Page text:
Remarks at the White House Conference on Hunger, Nutrition, and Health
[The President briefly addressed audience members seated in the balcony as follows.]
Don't jump. [Laughter]
Jimmieka, she—please, sit down. Sit down. [Laughter] She's awful good, isn't she? She was really good. Jimmieka, thank you for joining us and—for this historic Conference on Hunger, Nutrition, and Health.
Hurricane Ian Preparation Efforts/Gasoline Prices
Before I begin, though, I—speaking of health, you all have been reading and hearing about the hurricane and—Hurricane Ian and its impact it's going to have on our fellow Americans down in Florida.
Yesterday I spoke with Governor DeSantis for some time—my team has been in constant contact with him from the very beginning—and the mayors of Tampa, St. Pete's, and Clearwater. And my message has been absolutely clear—is that we are on alert and in action. We've approved every request Florida has made for temporary assistance, emergency assistance, long-term assistance that I've received.
We discussed what we've done to prepare for the hurricane. That includes dispatching hundreds of FEMA personnel and activating thousands of National Guard members. I've also developed the search-and-rescue team and deployed them from multiple Federal agencies. And they're already on the ground and ready to help as we speak.
FEMA prepositioned millions of—literally millions of liters of water, millions of meals, and hundreds of generators. We have scheduled everything we can possibly do. And we think, and so do the mayors and Governor, that—and we've had—put up shelters—they're ready.
We're not sure exactly where it's going to hit, but we've—pretty—it's getting pretty clear exactly where it's going to hit. I made it clear to the Governor and the mayors that the Federal Government is ready to help in every single way possible.
And I want to repeat what I said yesterday to the people of Florida: This storm is incredibly dangerous, to state the obvious. It's life threatening. You should obey all warnings and directions from emergency officials. Don't take anything for granted. Use their judgment, not yours. Evacuate when ordered. Be prepared. The storm warnings are real. The evacuation notices are real. The danger is real.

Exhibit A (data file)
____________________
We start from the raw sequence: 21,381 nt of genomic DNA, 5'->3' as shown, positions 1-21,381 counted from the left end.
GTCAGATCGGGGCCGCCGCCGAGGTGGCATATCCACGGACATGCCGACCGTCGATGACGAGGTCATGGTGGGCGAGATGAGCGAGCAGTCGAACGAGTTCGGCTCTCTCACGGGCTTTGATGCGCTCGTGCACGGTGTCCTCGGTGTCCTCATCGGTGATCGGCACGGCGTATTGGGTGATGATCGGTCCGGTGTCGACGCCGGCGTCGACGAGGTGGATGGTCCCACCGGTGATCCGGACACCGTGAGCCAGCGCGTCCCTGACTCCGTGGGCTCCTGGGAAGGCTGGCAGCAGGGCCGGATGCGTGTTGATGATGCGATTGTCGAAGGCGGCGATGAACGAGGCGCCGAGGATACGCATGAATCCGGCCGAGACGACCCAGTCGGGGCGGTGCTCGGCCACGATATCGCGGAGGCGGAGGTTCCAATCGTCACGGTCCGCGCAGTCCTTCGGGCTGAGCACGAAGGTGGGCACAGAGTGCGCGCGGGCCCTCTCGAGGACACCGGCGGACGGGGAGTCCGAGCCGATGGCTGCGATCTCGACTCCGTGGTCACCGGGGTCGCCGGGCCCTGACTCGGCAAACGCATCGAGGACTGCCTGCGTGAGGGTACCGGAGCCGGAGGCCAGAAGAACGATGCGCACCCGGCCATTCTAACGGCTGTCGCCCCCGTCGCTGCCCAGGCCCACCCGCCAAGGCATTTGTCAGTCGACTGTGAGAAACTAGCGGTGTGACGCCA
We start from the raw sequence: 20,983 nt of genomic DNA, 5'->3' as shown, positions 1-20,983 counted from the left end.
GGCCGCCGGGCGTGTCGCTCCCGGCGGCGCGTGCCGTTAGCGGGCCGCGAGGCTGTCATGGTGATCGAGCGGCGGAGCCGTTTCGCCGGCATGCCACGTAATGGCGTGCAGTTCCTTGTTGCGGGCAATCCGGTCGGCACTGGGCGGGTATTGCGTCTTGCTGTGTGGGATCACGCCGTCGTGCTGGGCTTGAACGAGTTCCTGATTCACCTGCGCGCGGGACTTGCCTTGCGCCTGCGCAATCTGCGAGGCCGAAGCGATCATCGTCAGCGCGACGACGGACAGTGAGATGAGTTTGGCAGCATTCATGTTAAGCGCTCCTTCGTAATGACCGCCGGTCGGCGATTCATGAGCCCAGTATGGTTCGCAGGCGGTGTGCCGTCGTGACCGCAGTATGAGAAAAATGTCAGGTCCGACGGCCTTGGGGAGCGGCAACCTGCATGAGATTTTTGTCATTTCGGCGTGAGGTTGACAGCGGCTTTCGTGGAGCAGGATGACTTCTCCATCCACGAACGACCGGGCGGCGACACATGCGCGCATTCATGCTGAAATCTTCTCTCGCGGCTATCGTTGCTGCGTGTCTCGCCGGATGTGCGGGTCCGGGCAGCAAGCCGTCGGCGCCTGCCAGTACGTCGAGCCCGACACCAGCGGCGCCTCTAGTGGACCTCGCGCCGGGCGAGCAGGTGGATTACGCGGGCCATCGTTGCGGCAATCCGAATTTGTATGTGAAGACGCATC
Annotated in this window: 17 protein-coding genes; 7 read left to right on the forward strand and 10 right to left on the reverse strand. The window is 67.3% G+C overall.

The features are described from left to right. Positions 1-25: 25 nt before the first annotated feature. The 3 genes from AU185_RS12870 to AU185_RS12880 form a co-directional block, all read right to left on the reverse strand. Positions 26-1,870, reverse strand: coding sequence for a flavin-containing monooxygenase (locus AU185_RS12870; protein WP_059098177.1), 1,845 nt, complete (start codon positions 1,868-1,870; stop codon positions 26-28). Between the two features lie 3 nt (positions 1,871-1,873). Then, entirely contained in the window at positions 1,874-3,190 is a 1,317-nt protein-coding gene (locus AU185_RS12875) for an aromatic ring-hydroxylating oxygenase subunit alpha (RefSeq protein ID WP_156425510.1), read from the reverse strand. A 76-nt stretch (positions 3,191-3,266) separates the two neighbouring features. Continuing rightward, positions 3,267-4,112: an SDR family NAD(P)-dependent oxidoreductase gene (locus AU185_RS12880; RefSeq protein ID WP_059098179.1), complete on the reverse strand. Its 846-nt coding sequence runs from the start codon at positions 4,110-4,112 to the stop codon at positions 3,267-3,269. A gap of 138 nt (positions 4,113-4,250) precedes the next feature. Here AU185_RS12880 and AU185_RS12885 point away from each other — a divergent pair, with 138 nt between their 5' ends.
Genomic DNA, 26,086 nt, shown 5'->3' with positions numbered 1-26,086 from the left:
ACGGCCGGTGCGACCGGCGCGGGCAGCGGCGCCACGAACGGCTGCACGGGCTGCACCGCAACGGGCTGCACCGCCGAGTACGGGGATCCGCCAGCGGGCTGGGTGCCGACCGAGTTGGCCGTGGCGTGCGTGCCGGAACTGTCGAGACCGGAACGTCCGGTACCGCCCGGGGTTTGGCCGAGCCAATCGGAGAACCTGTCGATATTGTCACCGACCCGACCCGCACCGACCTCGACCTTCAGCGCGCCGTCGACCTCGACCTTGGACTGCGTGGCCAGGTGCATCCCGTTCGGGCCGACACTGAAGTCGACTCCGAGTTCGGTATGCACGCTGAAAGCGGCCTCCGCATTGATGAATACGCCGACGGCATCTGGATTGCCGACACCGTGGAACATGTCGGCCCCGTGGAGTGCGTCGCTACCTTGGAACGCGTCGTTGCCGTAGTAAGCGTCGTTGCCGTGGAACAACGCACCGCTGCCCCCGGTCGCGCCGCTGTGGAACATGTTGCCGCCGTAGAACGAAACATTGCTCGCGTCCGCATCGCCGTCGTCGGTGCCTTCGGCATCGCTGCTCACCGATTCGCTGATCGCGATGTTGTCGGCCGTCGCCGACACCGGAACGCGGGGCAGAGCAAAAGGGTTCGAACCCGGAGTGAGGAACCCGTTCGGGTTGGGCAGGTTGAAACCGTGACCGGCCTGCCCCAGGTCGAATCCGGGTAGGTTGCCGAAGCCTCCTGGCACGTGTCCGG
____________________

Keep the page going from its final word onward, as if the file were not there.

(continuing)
And when the storm passes, the Federal Government's going to be there to help you recover. We'll be there to help you clean up and rebuild, to help you get—Florida get moving again. And we'll be there at every step of the way. That's my absolute commitment to the people of the State of Florida.
And if you'll forgive me, I want to add one more warning. That's a warning to the oil and gas industry executives: Do not—let me repeat—do not—do not use this as an excuse to raise gasoline prices or gouge the American people. The price of oil has stayed relatively low. It kept going down. The price of gas should be going down as well.
My experts inform me that production of only about 190,000 barrels a day has been impacted by this storm thus far. That's less than 2 percent of the United States daily production impacted for a very short period of time. This small, temporary storm impact on oil production provides no excuse—no excuse—for price increases at the pump. None.
If gas companies try to use this storm to raise prices at the pump, I will ask officials to look into whether price gouging is going on. America is watching. The industry should do the right thing. As a matter of fact, they should move more quickly now to bring down the price at the pump because gasoline is down—the price of gasoline is down a great deal. There's too much of a delay between the price of a barrel of gas being produced—oil and the price of gasoline at the pump.
White House Conference on Hunger, Nutrition, and Health
Now to why we're all here for this—on this historic day: The Secretary of Agriculture already said everything, so I'm leaving. [Laughter] You really did. So I apologize to you for any repetition that may occur here.
But all kidding aside, you know, it's been over 50 years, to state the obvious—you all know it well—since President Nixon convened the original White House Conference on Hunger, Nutrition, and Health. And the single—that single conference and the laws that inspired it—it inspired led a transformational change that has helped millions of Americans live healthier lives for generations.
Since that time, advances in research and medicine have taught us so much more about nutrition and health. And today I'm convening this conference again because I believe we can use these advances to do even more to make America stronger and a healthier nation. And so many of you know so much about this as well, and you're committed.
And I want to thank all of you here for—including bipartisan elected officials like Representative McGovern, Senator Braun, Senator Booker, Representative—Jackie, are you here? Where's Jackie? I didn't think she was—she wasn't going to be here—to help make this a reality. And thanks to Senator Stabenow, Representative DeLauro for their leadership.